Liquor Laboratory

10 Best Sweet Wines With High Alcohol Content (2024 Edition)

Sweet Wine With High Alcohol Content

Last Updated on March 8, 2024 by Lydia Martin

There’s nothing better than capping off a sumptuous dinner with a nice glass of sweet wine.

However, it’s no secret that most sweet dessert wines have pretty low alcohol content. 

That may be generally true, but not always the case — some sweet wines can have a whopping 20 percent ABV, which is more than the 11 to 13 percent standard.

If you’re looking for sweet wine with high alcohol content, look no further — we’ve got the most comprehensive list here. Let’s start. 

Top 10 Sweet Wines With High Alcohol Content 

10. 2012 Mount Pleasant Vintage Port 

3 Bottles of 2012 Mount Pleasant Vintage Port 

Average Price: Around $40 

Alcohol Content: 19.5% 

Why We Like It:

Port wines are generally sweet, and the 2012 Mount Pleasant Vintage Port might just be our favorite.

Each sip of this medium-bodied red wine gave us plenty of dark chocolate, roasted almonds, and black licorice, which we imagine would pair exceptionally well with fruits, chocolate, and cheese. 

Its medium-length, dry finish gave us complimentary cake and dried fig flavors. 

9. Chateau d’Yquem

Bottle of Chateau D'Yquem

Average Price: Around $500 

Alcohol Content: 14.8% 

Why We Like It:

Chateau d’Yquem is a type of Saturnes, meaning it is made from Semillon and Sauvignon Blanc grapes with a bit of noble rot (a kind of mold). 

While that sounds ghastly in theory, noble rot is a good thing in wine-making because this is what causes the natural sugars in the fruit to become concentrated even more. 

Like most classic Saturnes wine, Chateau d’Yquem is nicely fruity, with notes of dried apricots, juicy peaches, and golden honey.

This is one of our personal favorites for digestifs. [1

8. 2004 Felsina Berardenga Vin Santo Chianti Classico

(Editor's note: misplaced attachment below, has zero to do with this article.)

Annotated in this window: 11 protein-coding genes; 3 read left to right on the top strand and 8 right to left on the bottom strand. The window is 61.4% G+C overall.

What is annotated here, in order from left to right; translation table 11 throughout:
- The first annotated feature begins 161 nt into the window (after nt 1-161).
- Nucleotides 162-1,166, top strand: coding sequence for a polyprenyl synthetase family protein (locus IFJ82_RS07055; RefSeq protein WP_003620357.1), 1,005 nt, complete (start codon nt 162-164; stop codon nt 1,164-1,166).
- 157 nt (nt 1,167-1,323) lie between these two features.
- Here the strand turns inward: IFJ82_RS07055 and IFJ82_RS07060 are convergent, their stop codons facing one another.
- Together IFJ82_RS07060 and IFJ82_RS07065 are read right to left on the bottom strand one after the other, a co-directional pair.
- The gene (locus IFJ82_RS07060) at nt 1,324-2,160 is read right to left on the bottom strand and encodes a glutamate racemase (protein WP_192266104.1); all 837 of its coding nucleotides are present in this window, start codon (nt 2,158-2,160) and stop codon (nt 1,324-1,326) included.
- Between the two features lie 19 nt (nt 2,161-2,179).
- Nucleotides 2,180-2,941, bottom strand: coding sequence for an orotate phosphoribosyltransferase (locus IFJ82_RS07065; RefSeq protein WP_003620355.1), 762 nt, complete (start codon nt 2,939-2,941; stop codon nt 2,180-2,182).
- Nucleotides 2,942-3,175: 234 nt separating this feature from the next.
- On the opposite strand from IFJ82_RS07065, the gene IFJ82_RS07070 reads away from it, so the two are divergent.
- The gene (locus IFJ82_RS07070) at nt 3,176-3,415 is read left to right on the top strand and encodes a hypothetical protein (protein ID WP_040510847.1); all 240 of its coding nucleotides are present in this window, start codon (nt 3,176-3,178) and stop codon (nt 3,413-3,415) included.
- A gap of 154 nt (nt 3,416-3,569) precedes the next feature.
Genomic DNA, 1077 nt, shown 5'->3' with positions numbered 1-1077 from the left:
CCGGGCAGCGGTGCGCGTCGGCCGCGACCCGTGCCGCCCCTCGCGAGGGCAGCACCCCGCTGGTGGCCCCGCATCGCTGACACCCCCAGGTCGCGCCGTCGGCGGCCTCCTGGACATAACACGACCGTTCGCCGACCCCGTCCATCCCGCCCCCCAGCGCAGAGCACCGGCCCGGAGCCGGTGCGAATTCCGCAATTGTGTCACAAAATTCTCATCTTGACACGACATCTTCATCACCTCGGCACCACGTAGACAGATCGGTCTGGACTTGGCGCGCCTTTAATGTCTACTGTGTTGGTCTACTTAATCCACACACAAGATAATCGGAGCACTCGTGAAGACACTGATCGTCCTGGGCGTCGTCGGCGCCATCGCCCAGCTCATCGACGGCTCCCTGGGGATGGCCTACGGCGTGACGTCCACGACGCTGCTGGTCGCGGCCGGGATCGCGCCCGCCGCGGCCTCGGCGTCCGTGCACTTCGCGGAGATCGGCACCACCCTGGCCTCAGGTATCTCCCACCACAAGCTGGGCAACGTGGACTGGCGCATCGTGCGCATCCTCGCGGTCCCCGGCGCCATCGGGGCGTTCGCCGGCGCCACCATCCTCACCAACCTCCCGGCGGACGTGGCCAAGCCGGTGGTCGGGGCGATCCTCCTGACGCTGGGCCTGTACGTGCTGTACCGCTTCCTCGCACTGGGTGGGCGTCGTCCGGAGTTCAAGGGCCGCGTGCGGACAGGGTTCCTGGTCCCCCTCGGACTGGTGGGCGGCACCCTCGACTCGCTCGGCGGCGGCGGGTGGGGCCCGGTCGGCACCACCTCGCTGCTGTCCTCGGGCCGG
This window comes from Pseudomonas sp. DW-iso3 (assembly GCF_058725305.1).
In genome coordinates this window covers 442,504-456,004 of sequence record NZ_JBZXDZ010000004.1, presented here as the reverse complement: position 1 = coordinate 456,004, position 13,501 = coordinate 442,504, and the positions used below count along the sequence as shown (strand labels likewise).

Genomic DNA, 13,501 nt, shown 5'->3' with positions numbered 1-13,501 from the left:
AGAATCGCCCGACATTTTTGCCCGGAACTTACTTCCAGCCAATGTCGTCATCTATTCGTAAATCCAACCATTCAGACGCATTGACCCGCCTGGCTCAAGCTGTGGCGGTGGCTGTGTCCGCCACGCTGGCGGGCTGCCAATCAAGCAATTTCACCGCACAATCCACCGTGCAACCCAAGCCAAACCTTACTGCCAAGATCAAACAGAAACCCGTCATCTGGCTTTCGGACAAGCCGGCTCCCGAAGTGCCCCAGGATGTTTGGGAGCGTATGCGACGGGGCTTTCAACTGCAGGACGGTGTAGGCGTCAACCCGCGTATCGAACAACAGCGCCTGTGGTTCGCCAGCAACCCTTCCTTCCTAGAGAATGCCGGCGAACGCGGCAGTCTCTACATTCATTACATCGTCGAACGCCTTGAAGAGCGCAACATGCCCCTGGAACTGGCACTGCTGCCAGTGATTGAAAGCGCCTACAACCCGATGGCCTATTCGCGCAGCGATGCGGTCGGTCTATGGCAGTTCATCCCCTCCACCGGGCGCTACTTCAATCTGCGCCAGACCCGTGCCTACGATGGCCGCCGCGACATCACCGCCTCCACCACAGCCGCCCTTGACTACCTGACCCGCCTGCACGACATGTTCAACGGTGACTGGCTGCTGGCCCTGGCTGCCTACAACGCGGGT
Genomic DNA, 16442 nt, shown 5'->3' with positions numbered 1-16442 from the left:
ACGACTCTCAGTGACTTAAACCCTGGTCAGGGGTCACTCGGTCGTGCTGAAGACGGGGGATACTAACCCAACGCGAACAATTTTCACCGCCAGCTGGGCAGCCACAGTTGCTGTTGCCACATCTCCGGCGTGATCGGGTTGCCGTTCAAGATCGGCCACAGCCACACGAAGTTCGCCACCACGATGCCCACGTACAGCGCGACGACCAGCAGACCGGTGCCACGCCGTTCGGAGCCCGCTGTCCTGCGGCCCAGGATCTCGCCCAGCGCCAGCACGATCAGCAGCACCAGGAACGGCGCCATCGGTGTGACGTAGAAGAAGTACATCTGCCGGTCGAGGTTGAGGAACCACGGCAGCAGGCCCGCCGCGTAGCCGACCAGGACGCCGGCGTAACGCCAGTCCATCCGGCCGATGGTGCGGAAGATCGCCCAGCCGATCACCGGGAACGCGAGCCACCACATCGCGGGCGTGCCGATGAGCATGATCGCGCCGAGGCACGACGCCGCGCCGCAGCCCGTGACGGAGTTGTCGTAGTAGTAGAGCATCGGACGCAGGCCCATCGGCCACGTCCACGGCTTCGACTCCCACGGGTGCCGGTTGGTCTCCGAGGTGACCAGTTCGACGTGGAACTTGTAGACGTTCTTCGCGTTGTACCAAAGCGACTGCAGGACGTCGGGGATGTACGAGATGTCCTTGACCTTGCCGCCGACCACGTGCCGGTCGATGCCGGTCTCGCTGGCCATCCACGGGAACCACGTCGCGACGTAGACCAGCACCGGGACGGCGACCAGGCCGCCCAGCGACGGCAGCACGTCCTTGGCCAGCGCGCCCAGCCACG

2004 Felsina Berardenga Vin Santo Chianti Classico Bottle in a glass on Desk

Average Price: Around $130 

Alcohol Content: 15% 

Why We Like It:

The 2004 Felsina Berardenga Vin Santo Chianti Classico is made with 80 percent Malvasia-Trebbiano and 20 percent Sangiovese grapes.

Each glass of dark brown wine will give you a delicious concoction of apricot, hazelnut, and citrus flavors alongside a subtle clove aroma. 

7. 2014 La Vrille Chambave Muscat Fletri 

2014 La Vrille Chambave Muscat Fletri 

Average Price: Around $100 

Alcohol Content: Around 10 to 13% 

Why We Like It:

The 2014 La Vrille Chambave Muscat Fletri is a popular dessert wine from Valle d’Aosta, Northern Italy, and made from Muscat Blanc.

Once the dark red liquid is poured inside a glass, you’ll get a pleasant whiff of fruit and honey, but a different story is told once it hits your palate — it turns warm and soft, with lovely almond notes and a full mouthfeel. 

6. Augusta Winery’s Icewine 

Augusta Winery’s Icewine with Glass

Average Price: Around $35 

Alcohol Content: 11% 

Why We Like It:

As the name suggests, the Augusta Winery’s Icewine is a type of Icewine, wherein grapes are frozen while still on the vine, resulting in a much sweeter drink. 

It can be made anywhere where grapes can be frozen on the vine, but much of the world’s supply comes from Canada. 

Augusta Winery’s Icewine is excellent drizzled over a scoop of ice cream or as the dessert drink. This is a rich wine rife with peach, pineapple, and honey notes. [2

5. 2007 D’Oliveiras Madeira 

Average Price: Around $60 

Alcohol Content: 19.8%

Why We Like It:

Madeira wine is one of the sweetest wines, with grapes harvested and grown in the Portuguese region of Madeira.

They are most famous for their unique production process, wherein they are placed inside heated barrels and exposed to oxygen to achieve their sweet and nutty profile. 

“My only regret in life is that I didn’t drink more wine.”

Ernest Hemingway, American Novelist

The 2007 D’Oliveiras Madeira is one of the best Madeira wines today.